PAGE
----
President Bush has telephoned Spanish leaders to express his condolences for a series of bombings in Madrid that have killed at least 186 people and injured more than 600.
President Bush condemned what the White House calls "this vicious act of terrorism" in the strongest possible terms.
In calls to King Juan Carlos and Prime Minister Jose Maria Aznar, Mr. Bush said he expressed his deepest sympathies for those who lost their lives and asked for God's blessing on those who suffer in what he called, "the great country of Spain."
"I told them we weep with the families," he said. "We stand strongly with the people of Spain. I appreciate so very much the Spanish government's fight against terror, their resolute stand against terrorist organizations like the ETA. And the United States stands with them."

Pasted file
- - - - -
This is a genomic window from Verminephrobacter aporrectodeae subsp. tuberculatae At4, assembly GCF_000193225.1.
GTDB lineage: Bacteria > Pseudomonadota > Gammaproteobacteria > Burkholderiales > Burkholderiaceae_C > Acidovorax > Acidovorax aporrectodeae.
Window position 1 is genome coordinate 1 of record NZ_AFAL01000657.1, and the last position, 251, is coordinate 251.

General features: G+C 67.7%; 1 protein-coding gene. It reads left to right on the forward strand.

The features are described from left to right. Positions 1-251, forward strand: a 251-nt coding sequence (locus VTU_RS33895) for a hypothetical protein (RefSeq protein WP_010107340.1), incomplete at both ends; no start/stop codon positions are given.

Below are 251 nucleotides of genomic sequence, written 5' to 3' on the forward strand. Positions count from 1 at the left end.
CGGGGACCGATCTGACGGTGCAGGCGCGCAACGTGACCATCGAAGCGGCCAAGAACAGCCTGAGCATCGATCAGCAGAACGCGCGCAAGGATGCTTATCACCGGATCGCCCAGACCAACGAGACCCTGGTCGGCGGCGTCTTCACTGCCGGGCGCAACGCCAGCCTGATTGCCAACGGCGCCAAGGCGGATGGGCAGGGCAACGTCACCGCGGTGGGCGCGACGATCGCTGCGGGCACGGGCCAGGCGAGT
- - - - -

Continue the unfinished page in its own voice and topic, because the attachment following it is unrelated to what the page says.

ETA is a Basque separatist group that has carried out a 30-year campaign of violence against the Spanish government. While there has been no claim of responsibility for the rush-hour bombings, Spain's Interior Minister has said he has no doubt that ETA is behind the deaths.
The leader of an outlawed Basque political party denied those claims, suggesting instead what he calls "Arab resistance."
Spain has strongly supported President Bush's in the fight against terrorism and war in Iraq. Along with British Prime Minister Tony Blair, Mr. Aznar gave President Bush important European backing for the U.S. led invasion at a time when France and Germany were calling for more U.N. weapons inspections.
Prime Minister Aznar backed President Bush on Iraq despite popular opposition within Spain. There are now more than 1,300 Spanish troops serving in Iraq.